This Veterans Day, the Veterans History Project (VHP) is proud to debut a pair of research tools to help users discover and navigate our collections related to the Vietnam War.
The newest installment of Serving: Our Voices pulls from VHP’s holdings of over 25,0000 narratives relating to Vietnam veterans. For this presentation, we have focused specifically on servicemembers who served “in country,” that is, on the ground in Vietnam.
In curating this online exhibit—titled “In Country: Stories from the Vietnam War”—we were inspired by the idea that the spaces and places we inhabit can deeply affect our experiences, and in turn, our memories of those experiences. In the many years that I’ve spent working with VHP collections, I’ve always been struck by this facet of veterans’ accounts: that where someone served often played a key role in shaping their military experience. Even veterans who served within the same branch or occupied the same role often had a dramatically different journey, depending on where they were deployed.
Although the Vietnam War was fought within the confines of a single country, veterans who served there encountered radically different locales and circumstances. “In Country: Stories from the Vietnam War” explores a sampling of these locations, and stories from the veterans who served in them. While James Kimsey served as company commander with the 82nd Airborne, stationed near Duc Pho, Peter Young managed a base library in Cu Chi. Ann Cunningham served in multiple surgical hospitals scattered around the country, while Rae Leff nursed patients aboard the floating hospital on the USS Repose. Frank Aceves’ view of the country was also from the water, as he served with the Mobile Riverine Force stationed at Dong Tam. And prisoners of war John Stavast and Marion Anthony Marshall spent much of the war confined within the walls of the Hỏa Lò Prison (also known as the “Hanoi Hilton”).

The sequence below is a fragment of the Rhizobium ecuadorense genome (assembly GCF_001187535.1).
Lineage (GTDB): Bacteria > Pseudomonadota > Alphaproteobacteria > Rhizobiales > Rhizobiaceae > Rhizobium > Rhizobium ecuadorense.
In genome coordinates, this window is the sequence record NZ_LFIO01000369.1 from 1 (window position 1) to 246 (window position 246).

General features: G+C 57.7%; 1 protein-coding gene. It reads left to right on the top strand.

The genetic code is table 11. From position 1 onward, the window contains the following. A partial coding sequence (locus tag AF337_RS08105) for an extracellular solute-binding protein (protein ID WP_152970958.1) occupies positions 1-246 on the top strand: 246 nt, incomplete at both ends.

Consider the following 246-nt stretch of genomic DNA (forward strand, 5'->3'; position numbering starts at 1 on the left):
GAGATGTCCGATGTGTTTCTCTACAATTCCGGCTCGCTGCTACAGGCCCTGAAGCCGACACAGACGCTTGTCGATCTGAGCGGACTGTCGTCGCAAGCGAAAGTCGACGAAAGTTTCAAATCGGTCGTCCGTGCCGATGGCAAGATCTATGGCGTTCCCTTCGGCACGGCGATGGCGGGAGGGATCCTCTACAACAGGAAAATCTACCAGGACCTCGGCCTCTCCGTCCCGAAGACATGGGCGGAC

By assembling these narratives and presenting them together, we hope to demonstrate the vast array of places and situations in which Vietnam veterans served in country.
While “In Country: Stories from the Vietnam War” illuminates a select group of VHP collections, centered on a particular theme, our second research tool provides users with the resources to curate their own study/research. The Research Guide “Vietnam War Veterans: Resources in the Veterans History Project” offers search strategies and tools to navigate our Vietnam War-related narratives. In addition to offering an introduction to our digital collection (which launched on a new platform last fall), it brings together many different digital tools for exploring the collection, such as related online presentations, selected finding aids, highlighted blog posts, videos from public programs, and links to quick searches on popular topics.
As a bonus, check out two new videos that offer an inside glimpse into the John Stavast collection, which is featured in the online presentation. The videos can be accessed through the Library’s YouTube Channel and Instagram account.